Being in the modular construction industry for more than a decade now, I have witnessed an absolute paradigm shift as it applies to understanding the potential of modular.
What I continue to witness, first-hand, is the sheer momentum of modular acceptance as a superior way of building. Seven years ago, my brother and I struggled to find people who inherently “got it,” but today we find that 90 percent of the people coming to us are already sold on the product and process. Many smart, wealthy people are 100 percent on board with the idea of modular being the future of construction.
However, I am still baffled by the messaging coming from larger, more established companies. Many people currently believe the only tool for selling modular is a bottom of the barrel price point.
The only reason we spend less and less time educating people is because we have been able to elevate the message about what modular is. We have pushed something seen for 50 years as a “cheap solution to home building” to a product that is now far superior to anything that could be built on site and, therefore, something people are willing to pay a premium for.
After all, if we are able to provide a better product, why would it be “cheaper”?
The benefits of modular construction are not simply the ability to make a “cheaper” product. In fact, site builders should be the ones who are able to build for less money, because their product is inferior.
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Unfortunately, I see so many companies “racing to the bottom” and producing low end products for cheaper price points. I believe this to be a very short sighted view that will only result in deteriorating cities, inefficient use of our limited energy resources and homes that will end up in landfills only years from now.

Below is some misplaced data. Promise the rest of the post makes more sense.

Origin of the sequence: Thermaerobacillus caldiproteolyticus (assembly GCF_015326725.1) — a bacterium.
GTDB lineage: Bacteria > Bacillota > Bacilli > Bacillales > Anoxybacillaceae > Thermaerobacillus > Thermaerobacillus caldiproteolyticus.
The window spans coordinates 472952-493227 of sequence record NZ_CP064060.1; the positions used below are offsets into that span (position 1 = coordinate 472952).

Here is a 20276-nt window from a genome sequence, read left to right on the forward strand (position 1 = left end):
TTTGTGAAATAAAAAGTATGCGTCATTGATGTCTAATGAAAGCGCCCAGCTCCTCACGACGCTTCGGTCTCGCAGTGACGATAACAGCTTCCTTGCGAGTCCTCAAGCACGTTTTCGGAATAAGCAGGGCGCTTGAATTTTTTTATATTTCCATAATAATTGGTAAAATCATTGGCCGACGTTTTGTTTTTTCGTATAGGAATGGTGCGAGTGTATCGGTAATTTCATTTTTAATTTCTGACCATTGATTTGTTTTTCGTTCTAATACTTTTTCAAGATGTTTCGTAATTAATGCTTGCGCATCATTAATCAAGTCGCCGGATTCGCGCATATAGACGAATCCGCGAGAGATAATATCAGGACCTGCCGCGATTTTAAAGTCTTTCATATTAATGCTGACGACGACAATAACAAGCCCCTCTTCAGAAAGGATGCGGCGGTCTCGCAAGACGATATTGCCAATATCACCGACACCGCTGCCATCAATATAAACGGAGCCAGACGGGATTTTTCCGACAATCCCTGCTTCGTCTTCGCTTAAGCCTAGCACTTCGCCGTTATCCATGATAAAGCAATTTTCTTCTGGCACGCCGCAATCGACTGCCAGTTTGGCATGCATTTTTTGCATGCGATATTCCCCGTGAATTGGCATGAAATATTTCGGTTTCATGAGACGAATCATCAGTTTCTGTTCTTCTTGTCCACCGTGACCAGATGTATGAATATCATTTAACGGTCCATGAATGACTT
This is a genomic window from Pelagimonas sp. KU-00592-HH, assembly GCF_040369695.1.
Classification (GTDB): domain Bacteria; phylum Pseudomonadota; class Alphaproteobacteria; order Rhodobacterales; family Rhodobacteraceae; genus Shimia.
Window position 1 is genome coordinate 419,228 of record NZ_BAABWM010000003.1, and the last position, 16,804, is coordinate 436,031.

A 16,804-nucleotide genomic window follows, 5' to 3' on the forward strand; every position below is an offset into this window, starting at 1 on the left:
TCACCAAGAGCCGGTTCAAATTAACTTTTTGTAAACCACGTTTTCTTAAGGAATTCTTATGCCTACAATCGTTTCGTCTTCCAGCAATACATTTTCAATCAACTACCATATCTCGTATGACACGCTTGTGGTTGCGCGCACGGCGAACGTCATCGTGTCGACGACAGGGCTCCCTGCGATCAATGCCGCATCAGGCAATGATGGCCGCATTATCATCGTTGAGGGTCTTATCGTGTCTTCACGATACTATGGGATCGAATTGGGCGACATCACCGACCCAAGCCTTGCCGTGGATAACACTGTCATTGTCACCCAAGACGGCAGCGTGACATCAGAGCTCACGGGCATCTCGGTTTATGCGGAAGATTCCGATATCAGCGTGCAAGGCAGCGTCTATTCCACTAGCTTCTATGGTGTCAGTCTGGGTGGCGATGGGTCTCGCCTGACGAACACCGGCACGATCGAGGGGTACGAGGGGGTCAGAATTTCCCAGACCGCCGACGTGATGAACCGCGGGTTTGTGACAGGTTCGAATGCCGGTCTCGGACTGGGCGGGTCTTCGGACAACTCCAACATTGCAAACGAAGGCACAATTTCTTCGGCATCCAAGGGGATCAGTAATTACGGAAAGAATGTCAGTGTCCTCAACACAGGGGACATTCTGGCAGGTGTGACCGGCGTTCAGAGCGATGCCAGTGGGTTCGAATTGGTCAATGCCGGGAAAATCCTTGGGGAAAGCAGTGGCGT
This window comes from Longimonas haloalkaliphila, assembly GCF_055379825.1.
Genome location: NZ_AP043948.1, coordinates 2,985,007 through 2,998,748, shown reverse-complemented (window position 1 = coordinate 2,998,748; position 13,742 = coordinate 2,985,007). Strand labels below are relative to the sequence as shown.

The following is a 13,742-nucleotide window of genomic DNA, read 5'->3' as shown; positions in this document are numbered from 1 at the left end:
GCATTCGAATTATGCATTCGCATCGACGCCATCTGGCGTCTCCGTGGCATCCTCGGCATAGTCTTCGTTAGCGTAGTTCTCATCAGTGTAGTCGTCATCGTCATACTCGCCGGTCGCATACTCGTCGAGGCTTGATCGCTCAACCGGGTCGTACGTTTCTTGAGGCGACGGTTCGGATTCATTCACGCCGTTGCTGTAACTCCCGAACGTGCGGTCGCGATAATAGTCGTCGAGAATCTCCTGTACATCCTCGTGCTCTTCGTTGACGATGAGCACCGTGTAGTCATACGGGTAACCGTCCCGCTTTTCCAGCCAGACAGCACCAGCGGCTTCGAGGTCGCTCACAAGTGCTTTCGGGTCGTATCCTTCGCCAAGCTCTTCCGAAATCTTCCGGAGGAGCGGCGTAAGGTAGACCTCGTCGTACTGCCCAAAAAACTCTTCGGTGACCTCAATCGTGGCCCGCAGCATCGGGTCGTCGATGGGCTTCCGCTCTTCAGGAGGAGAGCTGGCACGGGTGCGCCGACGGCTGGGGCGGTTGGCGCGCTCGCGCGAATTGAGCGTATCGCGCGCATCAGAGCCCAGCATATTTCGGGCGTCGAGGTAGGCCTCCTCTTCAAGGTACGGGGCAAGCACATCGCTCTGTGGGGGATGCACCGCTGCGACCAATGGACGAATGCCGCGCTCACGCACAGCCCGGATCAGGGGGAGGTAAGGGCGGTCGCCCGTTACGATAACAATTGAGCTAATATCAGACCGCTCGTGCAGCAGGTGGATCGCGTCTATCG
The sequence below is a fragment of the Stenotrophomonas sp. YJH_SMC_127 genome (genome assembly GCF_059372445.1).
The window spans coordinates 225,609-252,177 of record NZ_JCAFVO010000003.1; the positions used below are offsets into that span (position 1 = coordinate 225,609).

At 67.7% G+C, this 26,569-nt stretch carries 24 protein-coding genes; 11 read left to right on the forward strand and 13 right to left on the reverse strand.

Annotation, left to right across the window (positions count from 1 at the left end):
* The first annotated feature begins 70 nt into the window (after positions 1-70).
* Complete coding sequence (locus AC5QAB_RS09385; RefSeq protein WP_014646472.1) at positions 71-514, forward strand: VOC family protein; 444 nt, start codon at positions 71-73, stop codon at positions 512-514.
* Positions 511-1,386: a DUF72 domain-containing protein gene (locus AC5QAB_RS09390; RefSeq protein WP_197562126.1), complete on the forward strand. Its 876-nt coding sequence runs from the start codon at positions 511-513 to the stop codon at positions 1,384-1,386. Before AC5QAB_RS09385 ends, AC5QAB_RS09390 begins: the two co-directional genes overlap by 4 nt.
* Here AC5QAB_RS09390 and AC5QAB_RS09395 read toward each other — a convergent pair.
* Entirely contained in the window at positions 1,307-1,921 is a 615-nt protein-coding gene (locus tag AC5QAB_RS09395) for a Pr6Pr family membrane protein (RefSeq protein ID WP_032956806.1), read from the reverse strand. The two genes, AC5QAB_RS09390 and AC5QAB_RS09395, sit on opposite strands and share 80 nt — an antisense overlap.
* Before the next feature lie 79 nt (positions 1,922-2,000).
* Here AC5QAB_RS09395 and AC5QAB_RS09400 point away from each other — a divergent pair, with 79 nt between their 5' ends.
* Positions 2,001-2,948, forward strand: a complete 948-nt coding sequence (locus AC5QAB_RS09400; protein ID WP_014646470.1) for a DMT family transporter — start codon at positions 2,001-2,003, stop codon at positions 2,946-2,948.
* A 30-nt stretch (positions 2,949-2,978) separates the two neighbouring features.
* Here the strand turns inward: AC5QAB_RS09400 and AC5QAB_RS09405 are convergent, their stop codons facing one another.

We should be racing to the top, to create the highest quality of homes and buildings possible.
Homes should last generations and be extremely energy efficient. Even the least expensive homes have cars parked outside that are so technologically advanced that they make the homes they sit in front of look like mud huts in a technology comparison.
Yes, these homes we are building and the ones we want to build soon might cost more in the short term, but they are going to pay for themselves many times over in years to come. My brother and I are investing in that future, because we owe it to our children and the generations after them to build a better future, not just a cheaper, shameful one today.
About the Author:
CMO at Karoleena
Kurt Goodjohn co-founded Karoleena with his brother and previously served as CEO of the modular building company. Karoleena’s homes are built in a climate controlled facility and shipped to site with an emphasis on energy-efficiency and smart home features.